Three routes through the Ministry of Amateurs

Hi guys,

Hope everyone is managing to have some kind of break.

I’ve been working on some drawings that I discussed in my last tutorial and I’d really appreciate your feedback about them and where I should go next. The purpose of doing these drawings was to move away from the plan I had drawn for a while and to go back to my original ideas of exploring new forms of spatial production that does not depend upon efficiency and embraces amateurism. This involved reminding myself of my vocabulary of spaces that I have developed. I have explored three routes through my project through perspective drawings – route 1   route 2   route 3. These do not necessarily work in terms of a building (eg. where routes overlap they do not work together, stairs wouldn’t meet building regs etc) they were more meant to have an Alice in Wonderland style – playing with feelings of scale, overlapping routes, secret routes and spaces that feel like another world. They explore sequences through the building and what’s above you, next to you, how light enters, materials etc.  Amateurism is full of contradictions, some people are highly enthusiastic and passionate and become obsessed with things whereas others have a go at things and then leave them unfinished. I am trying to translate this into both the architecture and drawing style. So some elements of the drawing are left unfinished and some are rendered quite precisely.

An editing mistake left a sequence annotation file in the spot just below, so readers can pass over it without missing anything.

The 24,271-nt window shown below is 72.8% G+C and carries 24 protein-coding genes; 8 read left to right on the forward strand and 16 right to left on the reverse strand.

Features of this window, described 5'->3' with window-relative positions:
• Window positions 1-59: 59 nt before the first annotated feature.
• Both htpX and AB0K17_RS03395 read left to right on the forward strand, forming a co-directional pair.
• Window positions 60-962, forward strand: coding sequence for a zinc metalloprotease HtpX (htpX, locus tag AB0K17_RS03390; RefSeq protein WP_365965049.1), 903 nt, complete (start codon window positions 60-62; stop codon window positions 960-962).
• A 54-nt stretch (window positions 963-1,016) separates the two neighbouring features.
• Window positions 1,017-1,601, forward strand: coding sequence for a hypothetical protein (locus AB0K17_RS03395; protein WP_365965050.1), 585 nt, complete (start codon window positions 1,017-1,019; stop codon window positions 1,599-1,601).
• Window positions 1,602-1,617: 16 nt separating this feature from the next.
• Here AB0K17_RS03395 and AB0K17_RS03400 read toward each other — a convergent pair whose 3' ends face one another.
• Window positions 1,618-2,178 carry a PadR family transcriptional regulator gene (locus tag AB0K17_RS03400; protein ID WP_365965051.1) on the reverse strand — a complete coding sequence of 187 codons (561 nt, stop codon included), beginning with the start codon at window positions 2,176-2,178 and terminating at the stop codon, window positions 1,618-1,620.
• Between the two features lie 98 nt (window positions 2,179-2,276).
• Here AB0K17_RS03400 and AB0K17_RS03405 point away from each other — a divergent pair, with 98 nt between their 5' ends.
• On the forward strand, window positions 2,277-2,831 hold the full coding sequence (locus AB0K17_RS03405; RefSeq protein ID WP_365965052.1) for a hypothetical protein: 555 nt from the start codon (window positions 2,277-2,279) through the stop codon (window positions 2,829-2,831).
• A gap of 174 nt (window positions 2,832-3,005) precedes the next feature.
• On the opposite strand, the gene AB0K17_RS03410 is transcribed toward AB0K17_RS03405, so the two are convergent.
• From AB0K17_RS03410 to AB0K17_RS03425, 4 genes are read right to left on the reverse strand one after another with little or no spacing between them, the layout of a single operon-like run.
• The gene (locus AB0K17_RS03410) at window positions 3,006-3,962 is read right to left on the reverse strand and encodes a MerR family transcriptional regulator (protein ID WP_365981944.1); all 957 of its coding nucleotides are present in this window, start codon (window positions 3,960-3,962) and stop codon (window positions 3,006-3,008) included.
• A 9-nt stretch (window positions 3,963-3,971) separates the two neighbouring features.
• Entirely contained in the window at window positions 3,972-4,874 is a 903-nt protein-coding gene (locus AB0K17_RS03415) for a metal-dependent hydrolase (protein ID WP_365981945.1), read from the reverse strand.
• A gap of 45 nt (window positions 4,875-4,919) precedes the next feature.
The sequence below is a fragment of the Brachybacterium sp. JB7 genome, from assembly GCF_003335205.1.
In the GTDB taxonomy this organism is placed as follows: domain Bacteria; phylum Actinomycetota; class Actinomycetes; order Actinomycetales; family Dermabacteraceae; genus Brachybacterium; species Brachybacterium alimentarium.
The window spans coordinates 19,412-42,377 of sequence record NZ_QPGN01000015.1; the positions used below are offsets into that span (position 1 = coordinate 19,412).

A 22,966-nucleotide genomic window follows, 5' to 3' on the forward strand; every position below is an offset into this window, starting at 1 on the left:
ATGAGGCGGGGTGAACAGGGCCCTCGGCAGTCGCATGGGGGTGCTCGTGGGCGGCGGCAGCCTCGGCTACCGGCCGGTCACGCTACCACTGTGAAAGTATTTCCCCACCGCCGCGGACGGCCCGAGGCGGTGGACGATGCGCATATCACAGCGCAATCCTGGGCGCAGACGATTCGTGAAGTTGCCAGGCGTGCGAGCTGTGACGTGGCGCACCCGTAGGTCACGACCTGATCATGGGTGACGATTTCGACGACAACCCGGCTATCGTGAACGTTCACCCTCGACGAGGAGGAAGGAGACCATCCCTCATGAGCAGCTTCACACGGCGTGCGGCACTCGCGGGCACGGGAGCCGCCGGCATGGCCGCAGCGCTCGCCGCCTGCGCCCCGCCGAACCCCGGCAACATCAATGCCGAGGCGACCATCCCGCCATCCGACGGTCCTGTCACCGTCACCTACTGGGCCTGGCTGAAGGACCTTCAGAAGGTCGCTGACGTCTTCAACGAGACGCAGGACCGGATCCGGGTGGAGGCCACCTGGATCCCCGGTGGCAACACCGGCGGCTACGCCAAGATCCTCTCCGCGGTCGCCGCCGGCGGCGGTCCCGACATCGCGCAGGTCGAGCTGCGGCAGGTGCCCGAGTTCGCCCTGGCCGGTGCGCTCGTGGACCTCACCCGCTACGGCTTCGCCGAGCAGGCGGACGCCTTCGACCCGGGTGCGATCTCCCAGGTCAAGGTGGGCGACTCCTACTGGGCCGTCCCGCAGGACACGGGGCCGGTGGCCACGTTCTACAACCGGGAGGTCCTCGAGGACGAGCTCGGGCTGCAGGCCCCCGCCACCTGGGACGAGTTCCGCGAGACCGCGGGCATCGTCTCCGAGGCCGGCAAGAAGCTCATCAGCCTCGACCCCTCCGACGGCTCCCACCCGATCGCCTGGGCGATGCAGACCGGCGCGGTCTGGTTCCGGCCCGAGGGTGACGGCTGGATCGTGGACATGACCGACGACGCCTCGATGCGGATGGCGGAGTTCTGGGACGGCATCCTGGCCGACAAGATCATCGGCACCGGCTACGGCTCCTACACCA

This has helped me move away from the rigidity of my plan & to make decisions about the types of spaces that are much more in keeping with the ethos of my project. I think I am now going to analyse the perspectives and attempt to rationalise them into a more precise building. I was thinking of doing this with a combination of section, plan and models. Does anyone have any suggestions about how I should be drawing it?

Thanks.

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Comments
One Response to “Three routes through the Ministry of Amateurs”
  1. Sam Brown says:

    Hi Beth! Work looks great…I think its been a really successful way to explore the aspects of your project that perhaps got lost in the plan. Your right – the trick now is to define those elements precisely and capture their essence in a new plan. Dont rule out a further iteration of this process – you might lose some aspects again, but they can be resurrected through a second wave of – perhaps more precise – collages.

    As regards drawing – Im intrigued by the observation that some amateurs pursue their hobby to obsession, whilst others leave things unfinished. Perhaps areas of your drawings should be very intricate – both in terms of drawng style, and spatial / material arrangement – whilst others remain very plain. Im imagining ornate, decadent detailing and finishing in some areas, (like Islamic patterns, or CAD/CAM made parts based on mathematical algorithms (computer programming, experimentation with CAD/CAM, code-breaking…and even maths are notably pursued by amateurs). In others, things might be very very plain – rough finished cottage plaster, simple sealed screed or unfired clay floor – something that looks like the decorators just never turned up (see Room13, an art classroom by Mitchell Taylor Workshop at a school in Bristol).

    Hope thats of use!

    Sam

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